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737 DIY SIM DU Panels

Creating Sim Panels

Tips & Tricks


Liteflow or dummy Panels

The illumination of aircraft panels varies based on the manufacturer, with Garmin panels can be illuminated in green, while the 737 panels are in warm white. This feature enables text and symbols to stand out in low-light conditions. In my current aircraft, we use Liteflow panels, which can be more challenging and expensive due to their back-lighting capability. If you are interested in this version, it's important to factor in the additional complexity and costs during the build process.



When buying panels, it's important to make sure you get exactly what you want. Unfortunately, many people have made the mistake of buying from a cheap online source, only to discover that their panels can't be backlit. Be cautious and do your research before making a purchase.


When you first start adding to your sim collection, it's likely you'll become interested in creating your own panels. From the MCP to the MIP and even the overhead panels, you'll need a lot of them. Depending on your skill level, financial status, and time commitment, there are several options to consider. Here are a few possibilities to explore:

1) Purchase the complete package

2) Purchase the panels from a 3rd party such as 

3) Create the panels using your own printed stickers

4) Create the panels using a laser or CNC

5) Create the panels using a 3D Printer

Having a replica cockpit with all the components functioning exactly as they do in real life is both impressive and appealing. The added step of realism provided by the panels is significant, and in my case, having a full-blown sim would make for an excellent procedural trainer. The MIP for the 737 is the focal point of the simulator and an ideal starting point.

2) Purchasing the panels

If you're looking for professional-looking panels without the hassle of creating them, I highly recommend checking out These panels are affordable, visually appealing, and can even be backlit. However, before making a purchase, there are a few things to consider. Due to their growing popularity within the sim community, production delays may occur. Additionally, there are no build instructions, so I suggest purchasing the electrical components simultaneously with the complete package to ensure you're ready to go right away. It may be necessary for you to determine the optimal method for mounting the components within the panels in order to ensure the panel's full functionality.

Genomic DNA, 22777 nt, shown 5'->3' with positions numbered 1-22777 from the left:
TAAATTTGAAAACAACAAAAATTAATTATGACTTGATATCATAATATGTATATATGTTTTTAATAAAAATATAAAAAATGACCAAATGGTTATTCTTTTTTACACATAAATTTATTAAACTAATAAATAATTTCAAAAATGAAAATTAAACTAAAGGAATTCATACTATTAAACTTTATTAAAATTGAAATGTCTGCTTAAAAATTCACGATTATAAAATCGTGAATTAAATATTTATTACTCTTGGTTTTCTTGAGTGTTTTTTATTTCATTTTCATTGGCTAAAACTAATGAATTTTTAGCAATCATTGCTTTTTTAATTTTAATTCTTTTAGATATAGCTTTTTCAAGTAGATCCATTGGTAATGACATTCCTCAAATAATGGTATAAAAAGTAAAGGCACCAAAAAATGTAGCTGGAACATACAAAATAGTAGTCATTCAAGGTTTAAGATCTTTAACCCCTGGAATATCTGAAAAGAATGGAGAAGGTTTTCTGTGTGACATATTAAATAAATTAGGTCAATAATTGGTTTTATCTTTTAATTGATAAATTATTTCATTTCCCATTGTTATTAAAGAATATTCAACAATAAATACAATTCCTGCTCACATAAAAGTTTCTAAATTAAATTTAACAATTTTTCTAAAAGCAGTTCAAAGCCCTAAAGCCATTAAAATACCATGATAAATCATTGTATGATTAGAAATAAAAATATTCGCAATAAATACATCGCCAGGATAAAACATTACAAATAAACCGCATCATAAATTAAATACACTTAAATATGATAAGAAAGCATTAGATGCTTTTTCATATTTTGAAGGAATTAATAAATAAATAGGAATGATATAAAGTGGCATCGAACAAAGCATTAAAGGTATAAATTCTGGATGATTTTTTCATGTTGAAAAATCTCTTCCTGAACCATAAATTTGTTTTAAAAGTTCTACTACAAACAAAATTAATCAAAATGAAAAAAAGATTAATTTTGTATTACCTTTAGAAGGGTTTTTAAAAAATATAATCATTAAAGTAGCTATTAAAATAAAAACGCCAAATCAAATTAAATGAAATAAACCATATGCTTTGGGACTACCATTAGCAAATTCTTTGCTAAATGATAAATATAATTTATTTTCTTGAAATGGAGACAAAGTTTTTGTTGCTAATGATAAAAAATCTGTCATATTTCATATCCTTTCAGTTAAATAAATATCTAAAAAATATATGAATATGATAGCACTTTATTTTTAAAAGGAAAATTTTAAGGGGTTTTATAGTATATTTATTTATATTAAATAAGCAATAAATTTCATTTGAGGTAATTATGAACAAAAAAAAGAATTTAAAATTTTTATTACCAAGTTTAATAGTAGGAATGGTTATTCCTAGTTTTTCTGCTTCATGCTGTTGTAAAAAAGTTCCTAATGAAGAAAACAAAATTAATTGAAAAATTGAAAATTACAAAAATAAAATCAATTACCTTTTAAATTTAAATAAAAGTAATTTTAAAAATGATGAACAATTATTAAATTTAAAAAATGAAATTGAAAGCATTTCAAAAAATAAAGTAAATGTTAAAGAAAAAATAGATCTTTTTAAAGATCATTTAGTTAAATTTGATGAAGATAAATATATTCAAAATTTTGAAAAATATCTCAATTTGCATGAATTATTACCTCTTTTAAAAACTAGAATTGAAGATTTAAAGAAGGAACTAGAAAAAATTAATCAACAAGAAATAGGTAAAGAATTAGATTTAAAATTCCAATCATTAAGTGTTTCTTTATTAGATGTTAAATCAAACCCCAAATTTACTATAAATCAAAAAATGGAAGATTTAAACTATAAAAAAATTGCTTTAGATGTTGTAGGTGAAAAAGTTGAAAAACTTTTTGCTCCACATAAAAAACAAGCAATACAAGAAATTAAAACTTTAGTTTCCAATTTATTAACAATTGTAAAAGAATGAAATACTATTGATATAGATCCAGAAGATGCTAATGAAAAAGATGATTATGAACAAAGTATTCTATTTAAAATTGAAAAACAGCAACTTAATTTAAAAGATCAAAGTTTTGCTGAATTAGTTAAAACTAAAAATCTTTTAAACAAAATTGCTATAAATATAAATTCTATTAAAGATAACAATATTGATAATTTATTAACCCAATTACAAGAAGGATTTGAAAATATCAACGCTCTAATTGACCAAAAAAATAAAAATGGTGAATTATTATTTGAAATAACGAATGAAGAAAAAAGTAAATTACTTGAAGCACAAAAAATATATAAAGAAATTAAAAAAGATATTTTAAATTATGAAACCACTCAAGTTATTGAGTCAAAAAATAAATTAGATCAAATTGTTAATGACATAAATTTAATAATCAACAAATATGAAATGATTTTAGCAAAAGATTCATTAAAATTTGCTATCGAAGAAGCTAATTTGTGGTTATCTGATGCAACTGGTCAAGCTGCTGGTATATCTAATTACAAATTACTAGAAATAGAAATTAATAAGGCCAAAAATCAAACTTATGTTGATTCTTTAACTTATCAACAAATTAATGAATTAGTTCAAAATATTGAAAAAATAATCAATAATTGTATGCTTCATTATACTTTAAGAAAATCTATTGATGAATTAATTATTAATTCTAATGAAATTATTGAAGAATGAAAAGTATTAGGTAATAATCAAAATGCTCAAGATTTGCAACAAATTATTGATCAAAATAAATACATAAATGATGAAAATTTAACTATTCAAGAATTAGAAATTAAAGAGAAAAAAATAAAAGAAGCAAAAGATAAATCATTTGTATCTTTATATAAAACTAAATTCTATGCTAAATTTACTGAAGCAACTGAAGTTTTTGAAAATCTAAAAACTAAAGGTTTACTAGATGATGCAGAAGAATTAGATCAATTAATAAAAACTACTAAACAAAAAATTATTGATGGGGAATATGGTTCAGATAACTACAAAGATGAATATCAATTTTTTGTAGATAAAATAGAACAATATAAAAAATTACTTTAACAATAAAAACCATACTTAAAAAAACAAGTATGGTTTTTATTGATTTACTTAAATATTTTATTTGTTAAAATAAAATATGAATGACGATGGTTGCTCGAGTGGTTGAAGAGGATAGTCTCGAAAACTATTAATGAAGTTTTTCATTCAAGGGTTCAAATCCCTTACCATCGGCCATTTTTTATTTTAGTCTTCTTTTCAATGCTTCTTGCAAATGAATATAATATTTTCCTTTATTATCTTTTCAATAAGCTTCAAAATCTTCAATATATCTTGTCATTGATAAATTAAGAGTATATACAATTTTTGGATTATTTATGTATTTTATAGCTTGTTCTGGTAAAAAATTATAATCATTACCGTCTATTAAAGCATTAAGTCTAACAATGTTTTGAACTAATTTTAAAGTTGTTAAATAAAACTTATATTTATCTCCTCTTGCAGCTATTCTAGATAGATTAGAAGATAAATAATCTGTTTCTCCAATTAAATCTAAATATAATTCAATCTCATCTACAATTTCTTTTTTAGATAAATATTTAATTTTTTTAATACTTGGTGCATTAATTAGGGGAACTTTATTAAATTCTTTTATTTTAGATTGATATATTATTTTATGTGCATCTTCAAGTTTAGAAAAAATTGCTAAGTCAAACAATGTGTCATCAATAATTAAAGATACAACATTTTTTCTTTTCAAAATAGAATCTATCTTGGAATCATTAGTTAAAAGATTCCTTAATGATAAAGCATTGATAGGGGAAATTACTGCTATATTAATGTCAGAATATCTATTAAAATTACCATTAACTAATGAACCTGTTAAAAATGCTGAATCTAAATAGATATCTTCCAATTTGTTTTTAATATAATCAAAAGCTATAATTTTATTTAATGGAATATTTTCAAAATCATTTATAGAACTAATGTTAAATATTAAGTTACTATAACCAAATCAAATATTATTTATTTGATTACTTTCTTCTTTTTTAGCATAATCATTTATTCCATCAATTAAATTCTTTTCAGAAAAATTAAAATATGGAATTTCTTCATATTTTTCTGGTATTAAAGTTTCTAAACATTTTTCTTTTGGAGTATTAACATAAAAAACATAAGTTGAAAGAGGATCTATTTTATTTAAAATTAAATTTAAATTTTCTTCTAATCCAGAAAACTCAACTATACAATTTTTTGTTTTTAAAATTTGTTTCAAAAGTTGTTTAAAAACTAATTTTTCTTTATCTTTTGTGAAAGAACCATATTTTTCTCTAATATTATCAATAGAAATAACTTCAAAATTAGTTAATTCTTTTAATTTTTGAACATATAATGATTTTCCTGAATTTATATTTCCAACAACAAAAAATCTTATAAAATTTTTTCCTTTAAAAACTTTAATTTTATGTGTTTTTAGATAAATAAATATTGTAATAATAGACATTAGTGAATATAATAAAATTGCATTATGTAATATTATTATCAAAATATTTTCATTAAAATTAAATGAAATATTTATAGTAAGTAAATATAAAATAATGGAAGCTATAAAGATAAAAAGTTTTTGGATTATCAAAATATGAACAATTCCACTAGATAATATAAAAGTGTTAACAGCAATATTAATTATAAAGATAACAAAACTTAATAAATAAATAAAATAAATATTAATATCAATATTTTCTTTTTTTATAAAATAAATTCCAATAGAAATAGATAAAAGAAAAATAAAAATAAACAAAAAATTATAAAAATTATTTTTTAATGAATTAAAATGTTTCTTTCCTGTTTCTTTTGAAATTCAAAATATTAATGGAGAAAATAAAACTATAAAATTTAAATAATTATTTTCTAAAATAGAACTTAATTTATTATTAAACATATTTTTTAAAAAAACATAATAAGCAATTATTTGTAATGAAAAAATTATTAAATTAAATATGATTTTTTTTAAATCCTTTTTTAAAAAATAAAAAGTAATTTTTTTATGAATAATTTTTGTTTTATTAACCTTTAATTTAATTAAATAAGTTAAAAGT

Cockpit sim parts

1) Purchasing the complete package


If money is no object, and you want a plug and play option that looks great, works amazingly and you will be the envy of most simmers worldwide, head over to:

Their stuff is gorgeous and replicates the operation almost exactly to the real aircraft. 

FDS are just one major company, but there are many others to chose from.

3) Creating panels from printed stickers

Creating Sim Panels using printed stickers

The cheapest and simplest way to create your panels is by using an inkjet/laser printer to print the panel design onto white gloss self-adhesive paper. In effect, creating a sticker. This is then placed onto an easy material to work with, such as 3mm MDF, hardboard or plastic sheet. The holes are then cut to support the components. 

They're not usually back-lightable, and produced effect can vary. But many simmers start this way, especially for the 737 forward overhead. A good youtube video of sticker design can be found here.

4) Creating panels using a CNC/Laser machine

VHF RADIO panel demo

Utilizing a laser or CNC machine allows you to produce personalized panels that align with your unique preferences. This way, you aren't restricted by pre-existing designs and can bring your ideas to life.

The general procedure is used to create most liteflow panels:

1) Start with a White 3 or 5mm Opaque acyrilic sheet. Place it onto the Machine bed.